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Ava Dejoie, secretary of the Louisiana Workforce Commission, addresses the state Senate’s Labor and Industrial Relations Committee. (Photo by David Jacobs / The Center Square)

State starts borrowing process as unemployment fund diminishes

Higher business taxes on deck

The Louisiana Workforce Commission has begun the process of borrowing money from the federal government to replenish the state’s unemployment trust fund, LWC Secretary Ava Dejoie said.
The fund currently stands at about $245 million, compared to more than $1 billion before the COVID-19 pandemic began.
The unemployment fund is on pace to be insolvent in about four weeks, and federal law requires the states to continue paying benefits.
To pay back the loan, the state will have to impose a “solvency tax” on businesses of up to 30 percent of their quarterly unemployment tax rate. Companies also face higher taxes when the fund balance is low because more of their wage base becomes taxable.
Dejoie is “still holding out hope” Congress will approve more aid that states can use to replenish their funds to avoid raising taxes on businesses.
New unemployment claims for last week dropped to 11,131 from the previous week’s total of 13,402. For a pre-pandemic comparison, during the week ending Aug. 10, 2019, 2,081 initial claims were filed.
The four-week moving average of initial claims decreased to 18,781 from the previous week’s average of 22,586.
Continued claims for unemployment benefits fell to 299,974, compared to the prior week’s total of 327,467. The continued claims were above the comparable figure of 17,513 for the week ending August 10, 2019.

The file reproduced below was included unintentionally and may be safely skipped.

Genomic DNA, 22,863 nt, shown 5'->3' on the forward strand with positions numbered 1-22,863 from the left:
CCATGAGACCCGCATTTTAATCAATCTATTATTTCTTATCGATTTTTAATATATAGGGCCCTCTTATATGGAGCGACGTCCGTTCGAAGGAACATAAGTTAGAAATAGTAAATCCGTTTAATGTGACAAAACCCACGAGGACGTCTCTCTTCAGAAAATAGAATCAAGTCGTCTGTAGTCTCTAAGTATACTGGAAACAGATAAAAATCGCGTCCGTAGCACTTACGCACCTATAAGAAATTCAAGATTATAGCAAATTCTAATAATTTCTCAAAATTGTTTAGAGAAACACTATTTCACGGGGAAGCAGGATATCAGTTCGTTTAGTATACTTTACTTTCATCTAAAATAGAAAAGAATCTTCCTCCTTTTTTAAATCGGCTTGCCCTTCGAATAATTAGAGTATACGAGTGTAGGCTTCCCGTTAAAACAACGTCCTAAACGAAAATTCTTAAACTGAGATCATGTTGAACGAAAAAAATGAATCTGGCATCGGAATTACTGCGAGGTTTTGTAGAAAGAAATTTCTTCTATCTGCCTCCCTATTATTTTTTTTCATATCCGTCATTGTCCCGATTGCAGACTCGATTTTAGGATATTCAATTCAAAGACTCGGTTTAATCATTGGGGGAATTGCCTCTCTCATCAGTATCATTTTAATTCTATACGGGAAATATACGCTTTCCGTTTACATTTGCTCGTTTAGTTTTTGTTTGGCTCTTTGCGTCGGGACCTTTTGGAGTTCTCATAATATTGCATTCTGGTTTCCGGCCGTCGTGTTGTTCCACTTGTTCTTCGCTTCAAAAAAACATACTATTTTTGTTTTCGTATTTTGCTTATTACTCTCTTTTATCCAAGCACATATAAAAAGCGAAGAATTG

However, those numbers do not include about 150,000 self-employed and gig workers who are not eligible for state unemployment benefits (because they don’t have employers paying into the system) but are receiving federal pandemic unemployment assistance, economist Stephen Barnes said.
So Louisiana still has about 450,000 people getting unemployment benefits, he said.
The leisure and hospitality sector has been hit hardest, economist Loren Scott said. That sector has faced closures and restrictions meant to control the spread of COVID-19 along with a general reluctance to travel amid the pandemic.
Scott said construction in Louisiana has experienced the second-most losses. Plants and refineries have laid off contractors, and planned investments in the petrochemical sector have been delayed, he said.
New Orleans has seen the greatest number of job losses relative to its overall workforce and in absolute terms, he said, which is not surprising since tourism and hospitality are so important to the city.
Scott said the Lake Charles area has had the second-most job losses by percentage. That’s partly because of the heavy petrochemical presence, he said, but also because it is the state’s largest gaming market.
Louisiana’s casinos were shut down during the early stages of the pandemic and now are operating at half capacity.
Scott is predicting a recovery during the second half of this year and estimates job losses for the year will be about 105,000, or about 5.3 percent of the workforce. That would represent the state’s worst recession since the 1980s, he said.
During the 1980s, the losses happened over six years, Scott said. This time, it only took two quarters.

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